Appeals from decree of Court of Common Pleas of Montgomery County, No. 63-12896, in case of Francis X. Reilly, William Nolan, William Wentz et al. v. Walker Brothers, International Fastener Research Corporation, Schuylkill Valley Properties, Inc. et al.
Morris Gerber, with him Wisler, Pearlstine, Talone & Gerber, for defendants, appellants.
Richard Kirschner, with him Richard H. Markowitz, Daniel B. Brandschain, and Wilderman, Markowitz & Kirschner, and Miller, Harwitz & Brandschain, for intervenor, appellant.
Sidney M. DeAngelis, with him Stanley L. Kubacki, and Bean, DeAngelis, Tredinnick & Giangiulio, for plaintiffs, appellees.
Cyril L. Weston, for plaintiff, appellee.
Bell, C.j., Musmanno, Jones, Cohen, Eagen, O'Brien and Roberts, JJ. Opinion by Mr. Justice O'Brien. Mr. Justice Roberts concurs in the result. Mr. Justice Cohen would affirm as to the Reilly Group.
Walker Brothers, a manufacturing company, executed a pension plan and trust indenture in December of 1950, setting forth various provisions for the retirement of its employees. On January 3, 1951, Walker Brothers and Local Union B-1088, of the International Brotherhood of Electrical Workers, entered into a pension agreement, implementing the pension plan and trust indenture. This agreement set forth eligibility, the amount of pensions, the determination of continuous service, pension trust, administration, appeals procedure, a pension committee (half of whom would be designated by the Company, the other half designated by the Union) and other general provisions as to the term of the plan ("The terms and conditions of this agreement shall continue in effect until midnight, December 31, 1955 and from year to year thereafter unless amended as follows: . . .") and that if, for any
reason, the pension plan were dissolved, the way in which the funds would be distributed.
Walker Brothers was desirous of securing some stability in its labor relations and to hold its experienced employees. The pension plan enabled Walker Brothers to hold out the prospect of pensions and, in addition, to achieve substantial savings in taxes under the provisions of the Internal Revenue Code. The pension plan was administered and controlled solely by the representatives of Walker Brothers. The employes made no contribution of their own into the plan, and the Union had no voice in the operation of the plan or its policies or management. Under the terms of the pension plan and the trust indenture under which it was established, Walker Brothers, itself, was divested completely of any interest whatsoever in the pension fund.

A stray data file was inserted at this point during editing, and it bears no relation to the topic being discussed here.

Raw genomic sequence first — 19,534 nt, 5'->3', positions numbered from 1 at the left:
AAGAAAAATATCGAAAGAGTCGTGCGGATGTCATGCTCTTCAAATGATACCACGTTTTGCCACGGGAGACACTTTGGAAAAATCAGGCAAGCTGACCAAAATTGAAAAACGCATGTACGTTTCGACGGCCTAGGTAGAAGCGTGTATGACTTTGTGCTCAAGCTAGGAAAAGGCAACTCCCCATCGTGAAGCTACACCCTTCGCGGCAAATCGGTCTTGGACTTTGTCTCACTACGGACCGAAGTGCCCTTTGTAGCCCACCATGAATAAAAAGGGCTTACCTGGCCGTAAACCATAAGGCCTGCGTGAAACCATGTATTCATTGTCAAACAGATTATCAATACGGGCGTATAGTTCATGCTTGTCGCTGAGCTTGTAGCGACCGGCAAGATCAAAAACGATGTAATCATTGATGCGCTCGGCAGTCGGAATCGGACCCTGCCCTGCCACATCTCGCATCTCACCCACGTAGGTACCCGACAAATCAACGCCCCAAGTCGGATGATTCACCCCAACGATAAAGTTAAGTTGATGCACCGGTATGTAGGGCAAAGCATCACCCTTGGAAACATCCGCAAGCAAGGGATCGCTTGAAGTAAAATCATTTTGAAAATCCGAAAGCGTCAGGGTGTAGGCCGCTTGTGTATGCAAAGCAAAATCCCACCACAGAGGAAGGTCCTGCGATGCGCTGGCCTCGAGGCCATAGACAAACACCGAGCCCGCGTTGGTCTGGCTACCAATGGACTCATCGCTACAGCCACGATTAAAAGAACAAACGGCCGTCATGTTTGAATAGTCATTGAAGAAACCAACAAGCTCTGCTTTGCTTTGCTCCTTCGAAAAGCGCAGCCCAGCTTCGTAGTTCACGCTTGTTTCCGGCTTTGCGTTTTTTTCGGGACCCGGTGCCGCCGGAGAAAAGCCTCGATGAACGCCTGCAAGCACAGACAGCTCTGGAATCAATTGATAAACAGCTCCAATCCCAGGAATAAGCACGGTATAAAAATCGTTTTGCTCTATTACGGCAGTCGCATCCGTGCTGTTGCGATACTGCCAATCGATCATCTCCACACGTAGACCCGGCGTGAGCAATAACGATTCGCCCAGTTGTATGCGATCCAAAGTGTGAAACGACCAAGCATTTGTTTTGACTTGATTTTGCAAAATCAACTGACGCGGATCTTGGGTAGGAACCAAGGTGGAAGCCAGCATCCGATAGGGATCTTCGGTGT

In April of 1956, Walker Brothers and the Union, through mutual agreements, amended the pension agreement, extending it through December 31, 1960, and thereafter on a year to year basis unless terminated by either party after having given 60 days prior notice, and, in addition, reduced the necessary time of continuous service from 15 to 10 years, before an individual could share in the fund if it were dissolved.
In the latter part of 1962, Walker Brothers, facing financial difficulties, began a program of curtailing some of its activities with a view toward eventual termination. As a result of this curtailment, on December 28, 1962, over 100 employees of Walker Brothers were laid off. A majority of the employees laid off worked at the Wire Mill, which was completely shut down in January of 1963. Those employees laid off in December consisted of 3 classes; those in the Reilly class, who had already completed more than 10 years of continuous service on the date of their lay-off; the Nolan class, whose continuous service was more than
years but less than 10 years at the date of lay-off, and the Wentz class, who had served less than 9 years at the date of lay-off. During the following 12 months, the company continued to lay off additional employees as part of its plan of terminating its operations.
In October of 1963, the pension agreement was further amended by representatives of the Union and Walker Brothers. This 1963 ...